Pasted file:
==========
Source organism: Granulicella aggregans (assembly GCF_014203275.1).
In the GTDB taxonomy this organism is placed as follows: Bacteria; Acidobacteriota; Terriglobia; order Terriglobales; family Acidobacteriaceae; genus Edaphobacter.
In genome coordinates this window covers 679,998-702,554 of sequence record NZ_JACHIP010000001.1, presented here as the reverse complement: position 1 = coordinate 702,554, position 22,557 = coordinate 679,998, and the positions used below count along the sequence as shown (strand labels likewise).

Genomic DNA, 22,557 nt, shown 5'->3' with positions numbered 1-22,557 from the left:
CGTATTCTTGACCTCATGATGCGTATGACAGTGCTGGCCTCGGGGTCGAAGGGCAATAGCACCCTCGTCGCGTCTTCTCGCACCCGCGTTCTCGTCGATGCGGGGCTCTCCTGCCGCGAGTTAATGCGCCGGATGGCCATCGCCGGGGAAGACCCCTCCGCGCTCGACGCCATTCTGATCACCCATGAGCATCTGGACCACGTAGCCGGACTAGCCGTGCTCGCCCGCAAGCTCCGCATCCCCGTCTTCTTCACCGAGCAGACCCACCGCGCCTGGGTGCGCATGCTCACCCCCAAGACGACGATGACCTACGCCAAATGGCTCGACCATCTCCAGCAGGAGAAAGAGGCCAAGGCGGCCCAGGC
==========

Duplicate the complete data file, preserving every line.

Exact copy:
Source organism: Granulicella aggregans (assembly GCF_014203275.1).
In the GTDB taxonomy this organism is placed as follows: Bacteria; Acidobacteriota; Terriglobia; order Terriglobales; family Acidobacteriaceae; genus Edaphobacter.
In genome coordinates this window covers 679,998-702,554 of sequence record NZ_JACHIP010000001.1, presented here as the reverse complement: position 1 = coordinate 702,554, position 22,557 = coordinate 679,998, and the positions used below count along the sequence as shown (strand labels likewise).

Genomic DNA, 22,557 nt, shown 5'->3' with positions numbered 1-22,557 from the left:
CGTATTCTTGACCTCATGATGCGTATGACAGTGCTGGCCTCGGGGTCGAAGGGCAATAGCACCCTCGTCGCGTCTTCTCGCACCCGCGTTCTCGTCGATGCGGGGCTCTCCTGCCGCGAGTTAATGCGCCGGATGGCCATCGCCGGGGAAGACCCCTCCGCGCTCGACGCCATTCTGATCACCCATGAGCATCTGGACCACGTAGCCGGACTAGCCGTGCTCGCCCGCAAGCTCCGCATCCCCGTCTTCTTCACCGAGCAGACCCACCGCGCCTGGGTGCGCATGCTCACCCCCAAGACGACGATGACCTACGCCAAATGGCTCGACCATCTCCAGCAGGAGAAAGAGGCCAAGGCGGCCCAGGC